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Patrick HAWKINS, Appellant, v. STATE of Florida, Appellee.

No. 1D15–4963.

Decided: July 18, 2016

Patrick Hawkins, pro se, Appellant. Pamela Jo Bondi, Attorney General, and Virginia Harris, Assistant Attorney General, Tallahassee, for Appellee.

The appellant challenges the denial of his postconviction motion seeking relief pursuant to Florida Rule of Criminal Procedure 3.800(a). We reverse and remand.

In his motion, the appellant argues that he was improperly habitualized contrary to State v. Thompson, 750 So.2d 643 (Fla.1999), for a conviction of sexual battery with physical force likely to cause serious personal injury. The trial court denied this claim, concluding that Thompson did not apply.

Prior to 1995, “life felonies were not subject to habitual felony offender enhancement.” James v. State, 775 So.2d 347, 347 (Fla. 1st DCA 2000) (citing § 775.084(4)(a), Fla. Stat. (1993), and Lamont v. State, 610 So.2d 435, 438 (Fla.1992)). However, the 1995 amendment to the statute that made it permissible to sentence a defendant convicted of a life felony as a habitual felony offender was later deemed unconstitutional by the Florida Supreme Court. James, 775 So.2d at 347–48 (citing Thompson, 750 So.2d at 649). Defendants whose sentences were enhanced based upon the unconstitutional amendment and whose crimes occurred during the window period are entitled to resentencing under the laws in effect prior to the amendment. James. This window period ranges from October 1, 1995, to May 24, 1997. Salters v. State, 758 So.2d 667, 671 (Fla.2000).

In the instant case, the appellant's habitual felony offender sentence was imposed for a life felony that was committed on October 16, 1996. See § 794.011(3), Fla. Stat. (1995) (providing that sexual battery with physical force likely to cause serious personal injury is a life felony). Therefore it fell within the window period and Thompson applies. In response to this Court's Toler1 order, the state suggested that the appellant's claim was untimely, as such claims were more appropriately raised pursuant to Florida Rule of Criminal Procedure 3.850. However, the weight of authority holds that such claims may properly be raised pursuant to rule 3.800(a). See Simmons v. State, 180 So.3d 244 (Fla. 3d DCA 2015); Wheeler v. State, 129 So.3d 469 (Fla. 2d DCA 2013); Ford v. State, 868 So.2d 631 (Fla. 2d DCA 2004); Cook v. State, 866 So.2d 1291 (Fla. 4th DCA 2004); Bines v. State, 837 So.2d 1146 (Fla. 1st DCA 2003); Kinsey v. State, 831 So.2d 1253 (Fla. 2d DCA 2002); Green v. State, 810 So.2d 1101 (Fla. 1st DCA 2001); Lowe v. State, 786 So.2d 1194 (Fla. 2d DCA 2001); Lewis v. State, 764 So.2d 874 (Fla. 4th DCA 2000); Hankerson v. State, 765 So.2d 982 (Fla. 4th DCA 2000).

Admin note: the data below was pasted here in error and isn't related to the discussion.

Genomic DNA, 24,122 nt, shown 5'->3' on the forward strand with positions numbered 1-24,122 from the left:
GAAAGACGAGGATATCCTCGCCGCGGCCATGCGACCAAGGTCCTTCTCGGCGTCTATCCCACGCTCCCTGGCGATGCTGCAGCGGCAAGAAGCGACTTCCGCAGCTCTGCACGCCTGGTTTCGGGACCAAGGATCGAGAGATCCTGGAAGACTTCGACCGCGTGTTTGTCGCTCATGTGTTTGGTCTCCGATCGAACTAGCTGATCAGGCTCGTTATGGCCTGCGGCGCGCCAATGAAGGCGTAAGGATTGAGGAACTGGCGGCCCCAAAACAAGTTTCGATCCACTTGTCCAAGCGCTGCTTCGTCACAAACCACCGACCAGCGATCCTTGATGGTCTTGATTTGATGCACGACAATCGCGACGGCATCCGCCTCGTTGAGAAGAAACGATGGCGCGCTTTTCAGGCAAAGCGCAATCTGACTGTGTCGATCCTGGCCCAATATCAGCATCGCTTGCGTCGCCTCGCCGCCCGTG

Accordingly, we reverse and remand for the trial court to resentence the appellant on the sexual battery count only pursuant to the valid laws in effect at the time his offenses were committed. See James, 775 So.2d at 348; Green, 810 So.2d at 1102. As the appellant's offense date also falls within the Heggs2 window period, he should be resentenced pursuant to the 1994 sentencing guidelines. See Trapp v. State, 760 So.2d 924, 928 (Fla.2008); Ford, 868 So.2d at 632. Upon resentencing, the trial court will have the discretion to impose an upward departure sentence if permissible reasons are found. Id.

REVERSED and REMANDED for further proceedings consistent with this opinion.


1.  Toler v. State, 493 So.2d 489 (Fla. 1st DCA 1986).

2.  Heggs v. State, 759 So.2d 620 (Fla.2000).